The first new building completed on the Ringstraße was the opera house, built in 1861-1869. It was originally known as the Wiener Hofoper (the Vienna Court Opera), but after the fall of the Habsburgs in WWI, the name was changed to the Wiener Staatsoper (the Vienna State Opera).

Bombing during WW II destroyed most of the rear of the building, including the stage and much of the auditorium, but the façade and entry halls were unschathed. After considerable debate, the Austrian government decided to rebuild the structure to its original design rather than tear down what was left and the opera reopened in 1955.

On Thursday we went to a performance of Rossini's “La Cenerentola” which is based on the Cinderella story, but without the fairy godmother and magic stuff.

Dale's not quite sure how it happened, but we ended up with front row box seats directly above the orchestra and stage! (Notice her sly look; I think there's something she's not telling me.)

Having ordered our tickets over the internet well in advance, we wanted to get to the opera house early to pick up our tickets at will-call. As you can see, we pretty much beat everyone to the performance, but it was fun watching the audience filter in, some in formal dress, others (mostly tourists, like us) in more casual attire.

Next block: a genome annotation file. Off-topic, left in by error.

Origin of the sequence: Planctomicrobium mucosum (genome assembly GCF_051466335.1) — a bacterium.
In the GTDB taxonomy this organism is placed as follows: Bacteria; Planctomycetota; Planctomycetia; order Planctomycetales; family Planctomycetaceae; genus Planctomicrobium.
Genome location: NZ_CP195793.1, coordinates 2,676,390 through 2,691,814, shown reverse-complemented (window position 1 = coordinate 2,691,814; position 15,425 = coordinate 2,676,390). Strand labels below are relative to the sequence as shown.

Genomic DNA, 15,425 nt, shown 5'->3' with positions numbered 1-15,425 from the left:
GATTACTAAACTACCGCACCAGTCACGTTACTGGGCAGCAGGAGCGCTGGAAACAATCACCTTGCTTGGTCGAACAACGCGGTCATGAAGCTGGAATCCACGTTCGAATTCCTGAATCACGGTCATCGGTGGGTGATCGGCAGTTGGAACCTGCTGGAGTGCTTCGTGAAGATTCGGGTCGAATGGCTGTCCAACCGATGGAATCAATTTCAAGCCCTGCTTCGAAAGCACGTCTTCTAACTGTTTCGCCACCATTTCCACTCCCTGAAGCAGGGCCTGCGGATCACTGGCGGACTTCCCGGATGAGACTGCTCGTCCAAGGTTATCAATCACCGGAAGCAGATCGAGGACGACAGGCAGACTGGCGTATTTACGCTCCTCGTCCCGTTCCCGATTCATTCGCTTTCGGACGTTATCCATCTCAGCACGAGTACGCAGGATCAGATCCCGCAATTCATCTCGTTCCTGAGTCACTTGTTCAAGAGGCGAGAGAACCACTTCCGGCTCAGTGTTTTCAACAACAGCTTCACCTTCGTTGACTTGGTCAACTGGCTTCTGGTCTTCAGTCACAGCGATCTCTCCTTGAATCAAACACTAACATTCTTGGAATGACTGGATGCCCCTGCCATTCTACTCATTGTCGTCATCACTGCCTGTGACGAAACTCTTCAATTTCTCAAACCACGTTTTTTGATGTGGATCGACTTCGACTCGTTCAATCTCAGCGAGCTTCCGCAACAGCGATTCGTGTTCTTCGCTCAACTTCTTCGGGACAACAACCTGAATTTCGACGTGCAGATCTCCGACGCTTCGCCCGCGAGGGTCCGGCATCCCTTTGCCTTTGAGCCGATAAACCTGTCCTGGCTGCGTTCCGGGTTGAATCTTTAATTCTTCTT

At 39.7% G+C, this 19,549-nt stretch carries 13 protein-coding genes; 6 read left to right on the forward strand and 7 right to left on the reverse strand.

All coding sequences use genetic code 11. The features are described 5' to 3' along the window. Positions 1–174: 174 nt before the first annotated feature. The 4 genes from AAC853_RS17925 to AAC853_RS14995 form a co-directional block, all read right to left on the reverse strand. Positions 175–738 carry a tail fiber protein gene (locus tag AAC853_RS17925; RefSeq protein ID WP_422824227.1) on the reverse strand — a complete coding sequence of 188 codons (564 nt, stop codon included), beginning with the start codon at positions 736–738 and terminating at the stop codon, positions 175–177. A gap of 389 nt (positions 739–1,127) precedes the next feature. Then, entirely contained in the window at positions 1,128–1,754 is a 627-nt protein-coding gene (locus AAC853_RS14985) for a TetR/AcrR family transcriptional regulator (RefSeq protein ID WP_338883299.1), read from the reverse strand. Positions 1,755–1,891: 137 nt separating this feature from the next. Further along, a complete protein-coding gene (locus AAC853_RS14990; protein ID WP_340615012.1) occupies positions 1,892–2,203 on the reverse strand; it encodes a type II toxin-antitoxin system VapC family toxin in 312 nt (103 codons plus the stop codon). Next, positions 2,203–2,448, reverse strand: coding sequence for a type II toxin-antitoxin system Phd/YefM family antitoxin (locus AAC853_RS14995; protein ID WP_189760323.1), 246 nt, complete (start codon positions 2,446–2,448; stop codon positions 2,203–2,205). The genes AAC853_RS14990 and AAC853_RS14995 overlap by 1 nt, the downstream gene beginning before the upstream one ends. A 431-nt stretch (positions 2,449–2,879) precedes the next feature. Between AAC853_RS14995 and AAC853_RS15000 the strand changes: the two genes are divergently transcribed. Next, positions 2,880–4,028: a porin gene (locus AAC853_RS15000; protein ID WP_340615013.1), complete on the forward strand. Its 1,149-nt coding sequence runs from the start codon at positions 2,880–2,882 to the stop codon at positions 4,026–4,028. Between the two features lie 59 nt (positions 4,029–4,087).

The performance began with a piece by the orchestra of the Vienna State Opera. The musicians that play here are a special breed. In order for a musician to apply to play in the Vienna Philharmonic Orchestra – one of the most reknowned orchestras in the world – he or she must FIRST play here in the orchestra of the Vienna State Opera for a minimum of three years in order to prove themselves worthy.

Rossini's more famous composition is “The Barber of Seville” (you know: Figaro, Figaro, Figaro) which he wrote in 1816 at the age of 24. A year later, over the span of 3 weeks, he wrote “La Cenerentola.”

The music was beautiful, the acoustics in the opera house were amazing, and it was a real treat to be seated so close to the orchestra and the stage.

This is only the second opera we've ever attended, the other being “Madame Butterfly” by Puccini at the Sydney Opera House in 2003. I think we need to do this a little more often.

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